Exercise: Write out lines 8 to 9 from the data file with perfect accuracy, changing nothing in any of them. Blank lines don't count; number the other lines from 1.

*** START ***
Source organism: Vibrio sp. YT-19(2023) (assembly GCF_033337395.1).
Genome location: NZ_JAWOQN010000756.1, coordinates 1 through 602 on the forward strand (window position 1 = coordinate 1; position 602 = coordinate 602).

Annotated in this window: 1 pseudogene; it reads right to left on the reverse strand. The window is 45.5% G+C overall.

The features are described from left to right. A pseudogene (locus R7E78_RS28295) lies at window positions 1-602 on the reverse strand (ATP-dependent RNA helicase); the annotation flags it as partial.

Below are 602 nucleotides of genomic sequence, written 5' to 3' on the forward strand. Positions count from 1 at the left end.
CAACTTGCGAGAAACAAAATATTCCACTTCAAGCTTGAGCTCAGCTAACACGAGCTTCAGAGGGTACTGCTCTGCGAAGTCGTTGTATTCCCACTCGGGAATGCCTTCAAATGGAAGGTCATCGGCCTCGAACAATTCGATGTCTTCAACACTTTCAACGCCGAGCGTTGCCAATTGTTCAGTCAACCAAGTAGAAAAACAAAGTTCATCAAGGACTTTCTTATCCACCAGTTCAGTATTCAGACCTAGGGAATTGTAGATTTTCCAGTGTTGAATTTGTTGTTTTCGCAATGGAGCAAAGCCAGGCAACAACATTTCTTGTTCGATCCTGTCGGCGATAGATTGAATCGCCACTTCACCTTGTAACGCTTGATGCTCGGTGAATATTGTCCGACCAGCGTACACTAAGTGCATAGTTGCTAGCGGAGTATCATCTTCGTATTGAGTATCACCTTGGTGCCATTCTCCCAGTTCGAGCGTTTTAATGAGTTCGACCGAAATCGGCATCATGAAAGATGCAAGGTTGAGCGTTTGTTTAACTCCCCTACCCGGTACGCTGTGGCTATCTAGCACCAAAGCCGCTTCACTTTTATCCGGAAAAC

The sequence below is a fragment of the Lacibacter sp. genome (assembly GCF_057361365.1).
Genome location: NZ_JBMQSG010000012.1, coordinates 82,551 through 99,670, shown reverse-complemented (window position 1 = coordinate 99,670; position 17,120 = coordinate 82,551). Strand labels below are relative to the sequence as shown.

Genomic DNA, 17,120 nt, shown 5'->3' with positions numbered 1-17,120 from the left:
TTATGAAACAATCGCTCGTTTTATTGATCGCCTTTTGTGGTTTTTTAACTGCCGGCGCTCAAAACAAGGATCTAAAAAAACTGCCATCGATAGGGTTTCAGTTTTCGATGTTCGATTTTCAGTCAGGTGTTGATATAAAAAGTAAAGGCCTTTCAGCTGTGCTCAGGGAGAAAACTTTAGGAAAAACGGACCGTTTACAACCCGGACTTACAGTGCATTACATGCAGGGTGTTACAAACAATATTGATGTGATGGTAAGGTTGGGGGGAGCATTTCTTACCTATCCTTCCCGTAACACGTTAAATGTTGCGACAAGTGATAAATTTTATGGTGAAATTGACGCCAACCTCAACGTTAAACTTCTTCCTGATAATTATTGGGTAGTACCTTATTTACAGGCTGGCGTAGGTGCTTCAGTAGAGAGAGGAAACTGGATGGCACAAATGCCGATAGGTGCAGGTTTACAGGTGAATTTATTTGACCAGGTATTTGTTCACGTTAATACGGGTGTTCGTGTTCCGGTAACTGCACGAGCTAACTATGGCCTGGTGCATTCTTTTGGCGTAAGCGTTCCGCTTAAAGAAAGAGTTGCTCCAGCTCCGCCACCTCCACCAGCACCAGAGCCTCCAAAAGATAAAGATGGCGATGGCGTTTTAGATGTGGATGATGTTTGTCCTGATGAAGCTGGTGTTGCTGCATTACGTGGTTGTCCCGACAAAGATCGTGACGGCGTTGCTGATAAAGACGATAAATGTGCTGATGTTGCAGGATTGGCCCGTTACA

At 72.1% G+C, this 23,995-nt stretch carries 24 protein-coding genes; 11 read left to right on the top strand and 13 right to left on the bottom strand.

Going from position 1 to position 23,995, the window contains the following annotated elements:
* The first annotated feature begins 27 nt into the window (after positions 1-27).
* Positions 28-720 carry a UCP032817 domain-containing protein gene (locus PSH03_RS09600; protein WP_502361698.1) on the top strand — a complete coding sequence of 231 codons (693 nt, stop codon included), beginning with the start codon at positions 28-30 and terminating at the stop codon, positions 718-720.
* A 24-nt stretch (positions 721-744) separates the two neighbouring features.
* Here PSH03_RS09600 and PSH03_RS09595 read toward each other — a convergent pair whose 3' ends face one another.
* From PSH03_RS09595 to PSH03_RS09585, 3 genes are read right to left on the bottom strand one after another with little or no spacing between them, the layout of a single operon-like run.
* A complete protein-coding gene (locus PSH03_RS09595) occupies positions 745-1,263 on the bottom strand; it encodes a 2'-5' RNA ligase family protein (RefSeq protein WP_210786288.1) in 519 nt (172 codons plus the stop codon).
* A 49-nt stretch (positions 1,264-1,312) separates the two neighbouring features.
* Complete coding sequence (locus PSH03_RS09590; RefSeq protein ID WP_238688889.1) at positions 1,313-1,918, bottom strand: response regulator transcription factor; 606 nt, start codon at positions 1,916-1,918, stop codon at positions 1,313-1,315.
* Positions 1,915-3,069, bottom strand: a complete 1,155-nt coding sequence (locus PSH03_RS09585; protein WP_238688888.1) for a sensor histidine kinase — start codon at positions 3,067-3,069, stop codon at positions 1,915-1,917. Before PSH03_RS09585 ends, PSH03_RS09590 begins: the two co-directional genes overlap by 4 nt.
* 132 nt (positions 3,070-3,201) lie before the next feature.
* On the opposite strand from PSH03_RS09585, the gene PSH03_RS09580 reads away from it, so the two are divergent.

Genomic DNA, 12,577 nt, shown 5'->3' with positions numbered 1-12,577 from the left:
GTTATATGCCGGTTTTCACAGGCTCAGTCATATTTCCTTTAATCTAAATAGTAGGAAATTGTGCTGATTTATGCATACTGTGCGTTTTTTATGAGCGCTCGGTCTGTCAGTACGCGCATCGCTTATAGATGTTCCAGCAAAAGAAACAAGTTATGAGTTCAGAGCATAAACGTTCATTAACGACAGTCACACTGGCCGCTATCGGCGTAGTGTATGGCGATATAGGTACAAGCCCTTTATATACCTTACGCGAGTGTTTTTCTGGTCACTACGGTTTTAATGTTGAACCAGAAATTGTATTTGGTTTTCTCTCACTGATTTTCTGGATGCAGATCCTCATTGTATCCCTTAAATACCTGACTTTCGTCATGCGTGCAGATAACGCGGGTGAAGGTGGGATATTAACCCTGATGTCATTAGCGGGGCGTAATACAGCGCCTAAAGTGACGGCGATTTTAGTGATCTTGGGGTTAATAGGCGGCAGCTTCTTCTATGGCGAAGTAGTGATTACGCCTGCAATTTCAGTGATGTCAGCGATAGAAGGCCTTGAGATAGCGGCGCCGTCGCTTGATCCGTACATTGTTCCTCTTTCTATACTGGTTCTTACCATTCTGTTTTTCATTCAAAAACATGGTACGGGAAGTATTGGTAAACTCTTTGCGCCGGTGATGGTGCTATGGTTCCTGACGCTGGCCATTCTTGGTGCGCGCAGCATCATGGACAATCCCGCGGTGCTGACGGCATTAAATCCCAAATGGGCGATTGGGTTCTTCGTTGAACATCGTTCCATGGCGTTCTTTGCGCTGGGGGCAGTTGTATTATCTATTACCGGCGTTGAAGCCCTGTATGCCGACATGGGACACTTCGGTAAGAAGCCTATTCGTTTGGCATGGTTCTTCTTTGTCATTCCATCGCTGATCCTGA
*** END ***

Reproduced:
Genome location: NZ_JBMQSG010000012.1, coordinates 82,551 through 99,670, shown reverse-complemented (window position 1 = coordinate 99,670; position 17,120 = coordinate 82,551). Strand labels below are relative to the sequence as shown.

Genomic DNA, 17,120 nt, shown 5'->3' with positions numbered 1-17,120 from the left: